Hair Transplant

First and foremost, says Aygin, you need to ensure that your doctor has a direct tie to the field of hair transplantation—either through accreditations in dermatology or plastic surgery. Given that you have so many options, look for a doctor who differentiates themselves by participating in clinical studies or writing medical articles. Better yet, look for someone with at least 10 years of experience with FUE methods. This duration of experience will ensure that they have completed thousands of transplants—if not tens of thousands. This experience, coupled with the doctor’s efforts to stay up to date on new techniques, medical advancements, and industry standards, should help you land a good doctor. And once you find a candidate, make a good effort to pore over their “before and after” images, as well as the reviews on any pertinent site—not just the claims that they post on their own website. Be wary of someone with a perfect score and only a small handful of reviews. Yes, you want a near-perfect score, but you should understand that not every patient is going to be 100 percent satisfied with the reality of their results. That’s the small margin of error you should account for when looking for a very high average score, along with a very high amount of reviews. 

Once you select your doctor, make no financial exchange until you can understand what he or she is proposing for the procedure. It’s OK to shop around for different opinions, but only go with a doctor who can ensure that their staff is able to communicate everything to you in your own language (if you’re traveling abroad for the procedure) and if that doctor can clearly communicate an outline of the grafting session(s) and recovery period. They will need to first assess your hair loss and existing density in order to make this outline. Aygin emphasizes that it’s important for your doctor to provide this information upfront, in order to build your trust and confidence in the doctor’s work. They should also communicate to you what machinery will be used, and present you with various options and techniques (which might alter the price slightly). Any doctor you consider should be using the latest equipment, and you may have to get a few quotes or do some Googling in order to ensure that your doctor is using the most advanced, trusted procedures.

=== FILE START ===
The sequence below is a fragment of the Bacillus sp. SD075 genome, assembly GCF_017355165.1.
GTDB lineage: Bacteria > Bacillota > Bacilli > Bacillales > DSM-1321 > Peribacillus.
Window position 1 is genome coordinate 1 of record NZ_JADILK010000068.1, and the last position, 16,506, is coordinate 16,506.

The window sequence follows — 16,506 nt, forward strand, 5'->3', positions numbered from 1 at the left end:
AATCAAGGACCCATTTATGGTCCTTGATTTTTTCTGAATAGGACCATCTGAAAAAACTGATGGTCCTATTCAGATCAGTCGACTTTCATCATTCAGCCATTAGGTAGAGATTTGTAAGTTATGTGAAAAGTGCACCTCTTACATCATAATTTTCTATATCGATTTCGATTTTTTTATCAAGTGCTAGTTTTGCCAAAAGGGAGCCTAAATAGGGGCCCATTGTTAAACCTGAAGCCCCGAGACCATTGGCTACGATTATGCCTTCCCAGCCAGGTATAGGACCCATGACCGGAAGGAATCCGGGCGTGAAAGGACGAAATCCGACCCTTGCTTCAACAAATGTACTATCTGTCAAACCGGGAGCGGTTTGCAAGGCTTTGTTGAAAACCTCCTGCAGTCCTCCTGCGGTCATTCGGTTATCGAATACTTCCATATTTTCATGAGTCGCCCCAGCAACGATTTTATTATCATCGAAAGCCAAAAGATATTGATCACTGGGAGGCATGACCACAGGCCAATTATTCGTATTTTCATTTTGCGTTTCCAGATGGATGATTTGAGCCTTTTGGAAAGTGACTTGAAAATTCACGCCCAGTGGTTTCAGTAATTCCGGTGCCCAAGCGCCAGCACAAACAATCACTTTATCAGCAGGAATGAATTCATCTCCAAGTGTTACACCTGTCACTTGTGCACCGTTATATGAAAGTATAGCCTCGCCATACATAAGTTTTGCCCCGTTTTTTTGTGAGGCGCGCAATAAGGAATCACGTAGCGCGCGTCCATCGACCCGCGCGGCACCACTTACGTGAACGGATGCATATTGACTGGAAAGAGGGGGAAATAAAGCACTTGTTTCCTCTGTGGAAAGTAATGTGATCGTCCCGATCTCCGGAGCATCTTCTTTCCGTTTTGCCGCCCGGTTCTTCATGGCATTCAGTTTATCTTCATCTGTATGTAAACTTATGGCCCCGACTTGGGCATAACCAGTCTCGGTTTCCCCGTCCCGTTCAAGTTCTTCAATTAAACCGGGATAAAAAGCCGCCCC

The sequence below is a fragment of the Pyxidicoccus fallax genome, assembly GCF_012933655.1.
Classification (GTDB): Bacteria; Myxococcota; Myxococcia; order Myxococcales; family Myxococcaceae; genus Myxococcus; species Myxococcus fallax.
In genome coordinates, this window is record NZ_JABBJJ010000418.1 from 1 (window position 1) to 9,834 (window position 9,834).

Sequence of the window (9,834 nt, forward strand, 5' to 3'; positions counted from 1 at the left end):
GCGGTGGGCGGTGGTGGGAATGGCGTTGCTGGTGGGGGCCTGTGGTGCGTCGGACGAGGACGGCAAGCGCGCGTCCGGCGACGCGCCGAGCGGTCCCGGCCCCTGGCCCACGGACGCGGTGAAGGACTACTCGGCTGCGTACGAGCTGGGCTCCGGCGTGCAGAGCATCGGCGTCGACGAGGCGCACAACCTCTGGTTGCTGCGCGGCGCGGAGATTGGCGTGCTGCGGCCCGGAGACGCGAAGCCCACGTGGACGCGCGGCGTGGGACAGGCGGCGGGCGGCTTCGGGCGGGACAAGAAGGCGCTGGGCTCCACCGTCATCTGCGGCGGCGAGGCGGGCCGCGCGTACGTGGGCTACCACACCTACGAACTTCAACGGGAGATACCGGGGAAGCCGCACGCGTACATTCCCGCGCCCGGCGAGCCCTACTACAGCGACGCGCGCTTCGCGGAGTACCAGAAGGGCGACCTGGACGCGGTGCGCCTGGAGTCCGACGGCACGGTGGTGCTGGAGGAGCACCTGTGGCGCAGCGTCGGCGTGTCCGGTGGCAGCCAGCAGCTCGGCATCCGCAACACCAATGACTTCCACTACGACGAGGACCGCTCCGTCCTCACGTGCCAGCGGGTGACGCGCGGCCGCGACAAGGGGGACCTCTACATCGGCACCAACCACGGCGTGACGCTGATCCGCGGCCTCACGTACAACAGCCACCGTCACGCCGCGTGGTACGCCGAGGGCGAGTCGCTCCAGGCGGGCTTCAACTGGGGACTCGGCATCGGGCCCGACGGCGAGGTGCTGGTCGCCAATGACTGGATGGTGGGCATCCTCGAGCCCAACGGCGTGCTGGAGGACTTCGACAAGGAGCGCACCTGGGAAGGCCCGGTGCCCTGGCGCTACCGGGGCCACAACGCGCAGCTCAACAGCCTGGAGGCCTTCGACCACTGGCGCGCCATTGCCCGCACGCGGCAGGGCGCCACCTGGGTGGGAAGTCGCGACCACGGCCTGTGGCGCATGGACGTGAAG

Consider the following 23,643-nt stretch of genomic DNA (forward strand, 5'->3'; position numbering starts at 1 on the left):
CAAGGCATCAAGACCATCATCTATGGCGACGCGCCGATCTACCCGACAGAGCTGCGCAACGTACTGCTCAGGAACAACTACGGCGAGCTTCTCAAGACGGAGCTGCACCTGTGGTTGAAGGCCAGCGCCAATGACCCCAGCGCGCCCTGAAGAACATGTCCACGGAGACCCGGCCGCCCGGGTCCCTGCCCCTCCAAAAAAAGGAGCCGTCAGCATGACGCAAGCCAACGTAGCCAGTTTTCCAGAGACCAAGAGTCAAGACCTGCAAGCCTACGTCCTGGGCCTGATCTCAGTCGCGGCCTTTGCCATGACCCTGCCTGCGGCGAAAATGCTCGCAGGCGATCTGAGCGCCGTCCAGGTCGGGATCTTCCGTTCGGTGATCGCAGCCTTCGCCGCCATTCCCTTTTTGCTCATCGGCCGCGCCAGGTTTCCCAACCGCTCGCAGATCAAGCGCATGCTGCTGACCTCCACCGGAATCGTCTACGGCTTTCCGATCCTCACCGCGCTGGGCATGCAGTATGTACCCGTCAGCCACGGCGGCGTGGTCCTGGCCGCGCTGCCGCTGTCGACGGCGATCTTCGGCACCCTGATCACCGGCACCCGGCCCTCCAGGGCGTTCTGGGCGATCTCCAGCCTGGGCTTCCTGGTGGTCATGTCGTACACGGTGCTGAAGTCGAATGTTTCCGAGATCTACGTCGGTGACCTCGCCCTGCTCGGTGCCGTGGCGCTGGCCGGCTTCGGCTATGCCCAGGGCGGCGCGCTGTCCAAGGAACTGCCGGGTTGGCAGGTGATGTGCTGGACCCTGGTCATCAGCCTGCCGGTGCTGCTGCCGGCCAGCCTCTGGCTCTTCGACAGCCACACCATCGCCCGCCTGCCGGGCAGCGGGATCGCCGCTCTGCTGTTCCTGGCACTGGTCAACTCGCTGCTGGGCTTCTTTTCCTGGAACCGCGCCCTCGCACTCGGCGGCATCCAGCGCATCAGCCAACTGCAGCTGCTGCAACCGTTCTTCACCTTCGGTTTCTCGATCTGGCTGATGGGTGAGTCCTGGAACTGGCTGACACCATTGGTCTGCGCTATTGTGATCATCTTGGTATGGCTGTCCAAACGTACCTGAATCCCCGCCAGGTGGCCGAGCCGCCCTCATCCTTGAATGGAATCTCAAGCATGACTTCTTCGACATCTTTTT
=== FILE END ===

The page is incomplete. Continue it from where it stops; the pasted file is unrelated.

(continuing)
What are the common mistakes men make when planning for a hair transplant? How can they be avoided?

Handsome young man checking himself in a bathroom mirror in the morning.
Handsome young man checking himself in a bathroom mirror in the morning. Getty Images